Graduates will implement a distribution ray tracer, discussed in Chapter 13 of the textbook as well as the 1984 SIGGRAPH paper Distributed Ray Tracing by Cook, Porter, and Carpenter.

## Objectives

This assignment is designed to teach you advanced concepts for ray tracing, but using a methodology that corrects for many of the artifacts in basic ray tracing. Your distribution ray tracer will using recursion and sampling to:

• Understand models for reflection, translucency, refraction, and shadows of shapes.
• Modulate how cameras are used to implement antialiasing and depth of field effects.
• Put all of these components together to produce realistic images a scenes using the framework of distribution ray tracing.

#### Software Design for Distribution Ray Tracing

As with a traditional ray tracer, your goal will be to develop a system for inverse modeling of the light transport within a scene. But, as you will discover, a number of the components for a distribution ray tracer need to be considered differently from the ground up for this task. Thus, your code will end up having a number of similar components to A03, but mixed in different ways.

You will also need to consider carefully generating random numbers and distributions. For this assignment, Javascript’s default random number method, Math.random() should be sufficient. Nevertheless, be warned that certain browsers implement this a bit differently and you may end up with slightly different results depending on your browser.

Most of the architecture designed around a standard ray tracer is providing generic functionality to compute when a ray hits the scene. When a hit is encountered, the color for the pixel is determined by using simple lighting models, like Blinn-Phong, and simple checks to skip lights, like hard shadows. In a distribution ray tracer, the central computation is instead not what the ray hits, but rather what color the ray should return. This method, called ray_color(), returns the amount of accumulated color intensity that a ray cast into the scene has found. This computation is done recursively, as when a ray hits a reflective or translucent object, the ray will bounce. Notably, this is why distribution ray tracers are a type of recursive ray tracer.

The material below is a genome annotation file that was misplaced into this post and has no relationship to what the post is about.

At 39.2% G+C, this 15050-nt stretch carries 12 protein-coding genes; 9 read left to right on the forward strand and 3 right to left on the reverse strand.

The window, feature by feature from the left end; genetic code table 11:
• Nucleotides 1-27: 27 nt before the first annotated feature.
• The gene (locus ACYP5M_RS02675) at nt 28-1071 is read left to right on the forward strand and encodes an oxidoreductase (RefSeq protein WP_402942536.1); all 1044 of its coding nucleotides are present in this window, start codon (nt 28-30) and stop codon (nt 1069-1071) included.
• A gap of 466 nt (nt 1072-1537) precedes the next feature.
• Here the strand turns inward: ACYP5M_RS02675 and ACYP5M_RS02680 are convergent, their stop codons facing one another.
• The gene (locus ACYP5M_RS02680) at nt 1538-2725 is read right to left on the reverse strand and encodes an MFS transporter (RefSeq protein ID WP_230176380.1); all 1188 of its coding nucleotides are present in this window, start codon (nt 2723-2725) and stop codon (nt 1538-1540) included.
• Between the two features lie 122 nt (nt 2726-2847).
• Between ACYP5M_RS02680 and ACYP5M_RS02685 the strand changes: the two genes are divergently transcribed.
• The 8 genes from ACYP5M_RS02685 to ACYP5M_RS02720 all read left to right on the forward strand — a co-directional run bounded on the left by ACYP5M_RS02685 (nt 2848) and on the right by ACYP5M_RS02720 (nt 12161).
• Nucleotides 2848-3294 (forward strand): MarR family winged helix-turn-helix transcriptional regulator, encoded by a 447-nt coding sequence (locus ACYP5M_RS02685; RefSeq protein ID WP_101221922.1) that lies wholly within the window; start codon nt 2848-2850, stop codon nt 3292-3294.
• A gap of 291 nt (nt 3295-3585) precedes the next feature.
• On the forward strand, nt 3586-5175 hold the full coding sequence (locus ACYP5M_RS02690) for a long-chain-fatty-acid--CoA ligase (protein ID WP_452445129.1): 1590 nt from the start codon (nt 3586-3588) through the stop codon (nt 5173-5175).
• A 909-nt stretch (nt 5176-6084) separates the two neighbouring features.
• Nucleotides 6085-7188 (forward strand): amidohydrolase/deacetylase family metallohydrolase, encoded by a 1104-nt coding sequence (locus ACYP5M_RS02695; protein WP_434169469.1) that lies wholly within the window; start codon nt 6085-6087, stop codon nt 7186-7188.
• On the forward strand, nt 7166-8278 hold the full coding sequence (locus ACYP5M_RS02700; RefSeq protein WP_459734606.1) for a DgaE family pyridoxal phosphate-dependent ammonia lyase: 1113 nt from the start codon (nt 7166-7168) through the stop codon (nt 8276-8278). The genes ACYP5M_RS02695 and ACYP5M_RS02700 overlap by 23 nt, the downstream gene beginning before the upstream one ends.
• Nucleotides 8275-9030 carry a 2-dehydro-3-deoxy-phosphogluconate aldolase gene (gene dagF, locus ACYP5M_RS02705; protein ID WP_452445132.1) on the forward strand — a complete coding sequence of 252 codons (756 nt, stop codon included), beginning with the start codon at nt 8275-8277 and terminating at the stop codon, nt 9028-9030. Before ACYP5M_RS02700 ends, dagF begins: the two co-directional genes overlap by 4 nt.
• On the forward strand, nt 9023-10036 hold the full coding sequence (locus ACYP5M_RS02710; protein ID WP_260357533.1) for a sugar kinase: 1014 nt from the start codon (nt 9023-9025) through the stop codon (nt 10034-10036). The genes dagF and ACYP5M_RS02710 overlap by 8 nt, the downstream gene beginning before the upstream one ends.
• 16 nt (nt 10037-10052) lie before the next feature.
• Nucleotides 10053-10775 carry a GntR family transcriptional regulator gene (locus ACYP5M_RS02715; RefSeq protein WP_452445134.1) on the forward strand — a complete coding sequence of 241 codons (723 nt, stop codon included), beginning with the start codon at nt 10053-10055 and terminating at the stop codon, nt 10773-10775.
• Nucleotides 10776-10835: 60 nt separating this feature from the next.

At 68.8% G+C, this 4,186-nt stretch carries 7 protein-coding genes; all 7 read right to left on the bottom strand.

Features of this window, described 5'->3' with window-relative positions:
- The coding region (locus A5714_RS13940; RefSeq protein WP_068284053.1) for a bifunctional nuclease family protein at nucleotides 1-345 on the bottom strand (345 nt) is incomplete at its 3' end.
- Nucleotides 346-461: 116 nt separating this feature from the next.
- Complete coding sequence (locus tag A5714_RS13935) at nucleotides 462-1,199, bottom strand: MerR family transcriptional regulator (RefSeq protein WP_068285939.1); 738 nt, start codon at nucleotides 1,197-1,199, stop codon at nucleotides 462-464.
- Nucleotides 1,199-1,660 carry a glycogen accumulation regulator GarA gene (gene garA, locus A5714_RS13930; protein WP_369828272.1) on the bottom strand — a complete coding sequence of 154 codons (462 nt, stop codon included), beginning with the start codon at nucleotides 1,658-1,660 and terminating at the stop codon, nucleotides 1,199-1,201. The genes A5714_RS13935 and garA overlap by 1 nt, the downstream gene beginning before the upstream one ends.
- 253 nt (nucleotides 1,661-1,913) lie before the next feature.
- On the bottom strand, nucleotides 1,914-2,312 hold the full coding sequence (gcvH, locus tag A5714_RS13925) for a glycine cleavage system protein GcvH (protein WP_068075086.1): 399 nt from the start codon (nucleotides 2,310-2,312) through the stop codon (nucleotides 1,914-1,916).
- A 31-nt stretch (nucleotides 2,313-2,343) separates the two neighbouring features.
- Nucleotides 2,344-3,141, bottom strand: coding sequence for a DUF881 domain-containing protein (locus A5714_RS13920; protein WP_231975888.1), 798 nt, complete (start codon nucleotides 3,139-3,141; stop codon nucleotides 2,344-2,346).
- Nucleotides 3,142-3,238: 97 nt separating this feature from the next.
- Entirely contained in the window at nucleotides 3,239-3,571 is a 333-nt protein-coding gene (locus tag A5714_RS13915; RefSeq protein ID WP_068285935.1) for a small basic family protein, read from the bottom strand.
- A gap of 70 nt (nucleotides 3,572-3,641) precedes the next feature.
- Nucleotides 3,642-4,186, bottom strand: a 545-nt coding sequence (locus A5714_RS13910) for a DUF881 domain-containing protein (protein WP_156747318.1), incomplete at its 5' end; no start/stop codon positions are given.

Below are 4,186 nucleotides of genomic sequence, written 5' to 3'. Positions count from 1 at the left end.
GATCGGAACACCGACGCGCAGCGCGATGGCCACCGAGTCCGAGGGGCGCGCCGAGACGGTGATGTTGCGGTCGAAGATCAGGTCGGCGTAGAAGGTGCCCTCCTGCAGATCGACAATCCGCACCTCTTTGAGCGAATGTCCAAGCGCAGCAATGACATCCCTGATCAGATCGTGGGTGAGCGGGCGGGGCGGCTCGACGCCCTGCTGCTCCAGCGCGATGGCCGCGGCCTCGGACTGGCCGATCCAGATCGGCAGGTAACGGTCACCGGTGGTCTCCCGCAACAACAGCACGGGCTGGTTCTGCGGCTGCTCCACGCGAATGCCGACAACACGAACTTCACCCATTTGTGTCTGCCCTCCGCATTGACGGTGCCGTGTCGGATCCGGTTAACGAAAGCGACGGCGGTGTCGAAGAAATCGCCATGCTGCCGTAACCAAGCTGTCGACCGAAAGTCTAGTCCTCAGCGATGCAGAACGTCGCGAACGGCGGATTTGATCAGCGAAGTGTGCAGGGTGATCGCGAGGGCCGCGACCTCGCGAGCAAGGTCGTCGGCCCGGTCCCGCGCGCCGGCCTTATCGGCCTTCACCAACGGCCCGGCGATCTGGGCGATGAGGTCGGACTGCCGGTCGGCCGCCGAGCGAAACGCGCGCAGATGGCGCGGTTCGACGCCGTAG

As a result, like hit() from A03, ray_color() must also track a range of possible $t$ values, $[t_\min, t_\max]$, to avoid hitting the same spot twice as well as a depth value to provide infinite recursive bounces.

## Part 1: Distribution Ray Tracing Algorithm

The concept of recursive ray tracing suggests that a ray can bounce at each hit. Similarly, distribution ray tracing suggests that multiple rays (a distribution of them!) are bounced for each hit. This collection of rays models a distribution of possibilities. Distribution ray tracing is mostly easily understood by the summary of the algorithm at the end of Cook et al.’s paper, that highlights where such distributions are appropriate. In this assignment, you are required to implement all features from that paper except motion blur. Thus, your algorithm will look like:

1. Choose a position of the eye (for depth of field) and choose a (sub-)pixel (for antialiasing). Cast a ray into the scene and determine what object is hit.
2. Compute illumination from each light source by choosing a random position on the light (for soft shadows).